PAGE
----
The company implied Thursday that Azure is another big evolution in its own right -- but one that acknowledges people are using operating systems in addition to Windows. As Windows 8 and Windows Phone 8 mature, they might convert users of other OSes. But Android and iOS are here to stay. By 2014, Gartner expects that the number of new Apple products shipped will almost equal the number of new Windows products, and that Android devices will handily outnumber both.
With Azure, Microsoft has a hedge against this disruption: It can make up whatever it loses in the personal computing space, and then some, by becoming a key cloud infrastructure provider for apps and services of all sorts, regardless of platform.
In Ballmer's vision, Microsoft is working to define the right balance between openness and a more proprietary attitude that protects the larger Windows ecosystem. The company's reluctance to release Office for the iPad, and its decision to use Office for the iPhone to push Office 365 sales represent examples of the latter strategy. But Azure represents the former.
Thursday's keynote included a demonstration of an iOS app being added to Windows Azure through a Mac. Though Microsoft representatives joked that founder and former CEO Bill Gates might descend from the rafters and kick the rival device offstage, the intermingling of Windows, OS X and iOS was striking.
Indeed, though tools familiar to longtime Windows developers were mentioned, Build was also about reaching out to the new breed of app-makers whose interests are more rooted in start-ups, mobility and social media than in classic Win32 software. The presentation included an appearance by Box CEO Aaron Levie, who talked about "a whole new Microsoft," and how open the company has become. Box's links to Microsoft will include Windows Azure Active Directory tie-ins to help authenticate users, and to make the sensitive content that Box hosts more secure. Other hooks between Azure Active Directory and third parties mentioned during the keynote included DocuSign, Google Apps, Salesforce.com, Evernote and even Amazon Web Services, Azure's nemesis in the cloud market.
Microsoft has reason to be confident in Azure. Satya Nadella, head of the company's Server and Tools division, said during the keynote that Azure supports Skype's 299 million users, 50 million Office Web apps, and 1 billion mobile notifications from Bing per month. SkyDrive, he said, has 250 million users, and Xbox Live has almost 50 million subscribers. In an important transition for Microsoft's long-term licensing strategy, the platform also has helped Office 365 go from one-time purchases to perpetual subscriptions.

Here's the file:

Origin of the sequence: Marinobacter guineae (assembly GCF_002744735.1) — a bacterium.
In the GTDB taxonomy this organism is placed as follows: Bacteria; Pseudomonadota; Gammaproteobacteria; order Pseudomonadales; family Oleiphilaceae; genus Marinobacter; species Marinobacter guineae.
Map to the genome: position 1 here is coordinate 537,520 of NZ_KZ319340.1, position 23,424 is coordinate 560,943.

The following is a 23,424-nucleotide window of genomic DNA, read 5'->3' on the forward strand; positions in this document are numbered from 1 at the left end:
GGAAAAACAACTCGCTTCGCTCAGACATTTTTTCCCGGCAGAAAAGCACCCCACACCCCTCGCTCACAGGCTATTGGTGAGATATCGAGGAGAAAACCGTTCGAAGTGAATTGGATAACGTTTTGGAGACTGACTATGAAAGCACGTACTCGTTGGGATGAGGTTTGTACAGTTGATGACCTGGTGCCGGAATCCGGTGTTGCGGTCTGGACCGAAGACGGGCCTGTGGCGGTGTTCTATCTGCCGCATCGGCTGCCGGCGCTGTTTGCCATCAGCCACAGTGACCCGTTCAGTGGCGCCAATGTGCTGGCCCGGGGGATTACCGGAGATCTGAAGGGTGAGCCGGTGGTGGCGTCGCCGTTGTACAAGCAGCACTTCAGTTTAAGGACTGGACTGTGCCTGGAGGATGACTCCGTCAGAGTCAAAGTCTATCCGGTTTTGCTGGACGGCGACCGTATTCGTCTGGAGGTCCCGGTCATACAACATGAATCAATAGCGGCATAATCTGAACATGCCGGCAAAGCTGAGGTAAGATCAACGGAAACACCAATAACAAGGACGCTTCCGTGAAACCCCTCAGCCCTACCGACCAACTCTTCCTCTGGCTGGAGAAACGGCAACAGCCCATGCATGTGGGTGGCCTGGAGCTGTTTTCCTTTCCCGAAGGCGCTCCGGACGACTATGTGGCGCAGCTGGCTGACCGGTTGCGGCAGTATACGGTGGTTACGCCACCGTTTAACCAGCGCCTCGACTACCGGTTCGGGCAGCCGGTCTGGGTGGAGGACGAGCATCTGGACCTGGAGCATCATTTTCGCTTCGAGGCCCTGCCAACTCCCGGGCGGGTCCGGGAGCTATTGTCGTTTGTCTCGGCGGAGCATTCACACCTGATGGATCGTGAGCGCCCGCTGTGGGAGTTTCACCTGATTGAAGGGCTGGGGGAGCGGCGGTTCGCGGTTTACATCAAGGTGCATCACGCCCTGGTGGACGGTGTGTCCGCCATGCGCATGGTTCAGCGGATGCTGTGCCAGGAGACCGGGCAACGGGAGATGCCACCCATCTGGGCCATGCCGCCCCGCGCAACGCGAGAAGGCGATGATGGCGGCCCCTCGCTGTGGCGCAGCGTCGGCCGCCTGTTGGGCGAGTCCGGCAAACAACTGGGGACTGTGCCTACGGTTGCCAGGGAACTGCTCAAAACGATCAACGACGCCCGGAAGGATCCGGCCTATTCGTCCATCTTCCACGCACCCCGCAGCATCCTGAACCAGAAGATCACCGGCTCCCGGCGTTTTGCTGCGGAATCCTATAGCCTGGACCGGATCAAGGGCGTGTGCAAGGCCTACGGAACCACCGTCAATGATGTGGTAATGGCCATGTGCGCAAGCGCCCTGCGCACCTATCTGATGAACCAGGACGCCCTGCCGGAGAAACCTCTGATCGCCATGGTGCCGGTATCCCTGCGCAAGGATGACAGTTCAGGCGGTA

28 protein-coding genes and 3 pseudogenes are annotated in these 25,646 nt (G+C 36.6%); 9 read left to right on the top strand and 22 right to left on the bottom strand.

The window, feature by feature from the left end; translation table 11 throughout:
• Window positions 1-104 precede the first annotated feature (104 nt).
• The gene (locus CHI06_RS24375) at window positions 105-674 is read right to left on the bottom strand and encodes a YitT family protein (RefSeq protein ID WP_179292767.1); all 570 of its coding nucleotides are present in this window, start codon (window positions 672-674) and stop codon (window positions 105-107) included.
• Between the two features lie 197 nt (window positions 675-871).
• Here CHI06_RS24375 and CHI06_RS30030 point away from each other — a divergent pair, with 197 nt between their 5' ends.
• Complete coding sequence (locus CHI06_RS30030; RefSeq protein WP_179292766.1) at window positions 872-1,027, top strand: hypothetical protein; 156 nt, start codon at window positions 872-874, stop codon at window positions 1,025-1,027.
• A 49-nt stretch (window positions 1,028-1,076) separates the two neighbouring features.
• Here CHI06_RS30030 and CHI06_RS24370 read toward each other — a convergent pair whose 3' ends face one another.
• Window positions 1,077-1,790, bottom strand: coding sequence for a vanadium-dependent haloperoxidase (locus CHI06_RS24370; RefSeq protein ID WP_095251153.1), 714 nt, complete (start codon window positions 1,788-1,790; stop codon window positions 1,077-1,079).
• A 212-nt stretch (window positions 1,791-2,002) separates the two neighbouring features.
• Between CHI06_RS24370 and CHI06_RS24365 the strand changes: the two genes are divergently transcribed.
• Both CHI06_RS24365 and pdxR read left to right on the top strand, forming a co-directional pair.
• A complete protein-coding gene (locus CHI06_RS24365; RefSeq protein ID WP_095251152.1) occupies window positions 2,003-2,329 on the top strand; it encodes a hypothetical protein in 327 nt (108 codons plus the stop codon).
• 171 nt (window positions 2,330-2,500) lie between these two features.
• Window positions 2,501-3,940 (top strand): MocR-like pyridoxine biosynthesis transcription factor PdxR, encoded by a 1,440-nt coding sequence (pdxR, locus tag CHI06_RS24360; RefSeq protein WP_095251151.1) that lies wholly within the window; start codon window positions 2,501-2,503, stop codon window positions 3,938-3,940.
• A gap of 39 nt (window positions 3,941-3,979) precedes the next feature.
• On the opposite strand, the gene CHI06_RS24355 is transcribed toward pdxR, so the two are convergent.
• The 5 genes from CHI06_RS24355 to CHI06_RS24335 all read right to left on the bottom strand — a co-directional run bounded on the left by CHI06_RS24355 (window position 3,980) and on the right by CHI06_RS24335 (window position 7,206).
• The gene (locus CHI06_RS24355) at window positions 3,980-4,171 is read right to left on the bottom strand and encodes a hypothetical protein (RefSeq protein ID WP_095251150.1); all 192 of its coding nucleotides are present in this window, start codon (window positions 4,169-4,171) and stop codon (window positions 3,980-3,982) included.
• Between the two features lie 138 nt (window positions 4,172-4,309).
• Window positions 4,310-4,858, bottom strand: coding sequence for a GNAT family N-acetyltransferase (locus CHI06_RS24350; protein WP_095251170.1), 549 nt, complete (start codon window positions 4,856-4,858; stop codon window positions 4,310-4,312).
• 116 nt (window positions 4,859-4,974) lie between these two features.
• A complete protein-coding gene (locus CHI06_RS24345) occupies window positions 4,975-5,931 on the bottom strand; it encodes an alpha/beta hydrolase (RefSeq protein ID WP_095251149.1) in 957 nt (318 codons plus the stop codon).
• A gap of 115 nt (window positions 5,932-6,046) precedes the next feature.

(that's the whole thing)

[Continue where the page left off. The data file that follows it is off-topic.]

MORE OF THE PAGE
Nadella said that more than 50% of the Fortune 500 uses Azure, and that its customer base of almost 250,000 is growing by around 1,000 a day. Despite this success on the larger marker, it was a strong statement that so many Microsoft products rely on the company's cloud platform. If the company uses Azure for so many critical services, Nadella implied, developers and customers can feel certain Microsoft's cloud is ready for prime time.
In addition to Azure Website and Azure Mobile Services, Microsoft also previewed an auto scale technology that allows compute capacity to be spun up or down based on definable parameters, and application access enhancements for Windows Azure Active Directory, including single sign-on for cloud-based applications.
Additionally, Microsoft released a preview version of Visual Studio 2013, a toolkit that helps developers write apps for Windows 8's Modern UI, and which company representatives demonstrated during Wednesday's keynote. Wednesday's upgraded developer tools also included a preview of .NET Framework 4.5.1.
Other keynote topics included a new advertising SDK for Windows 8.1, and an updated advertising SDK for Windows 8, as well as a preview of Windows Embedded 8.1 Industry.
Although Build has confirmed much about Microsoft's vision for the cloud and modern, multi-device mobile workflows, some questions are still unanswered. During the keynote, for example, Steve Guggenheimer, VP of Microsoft's developer and platform evangelism, noted that the Xbox shares a common core with the rest of the Windows ecosystem. The gaming platform's openness to third-party developers has been a subject of contention, and though Guggenheimer bluntly said, "Nothing to announce today," his reference to an ecosystem-wide codebase is sure to fuel speculation.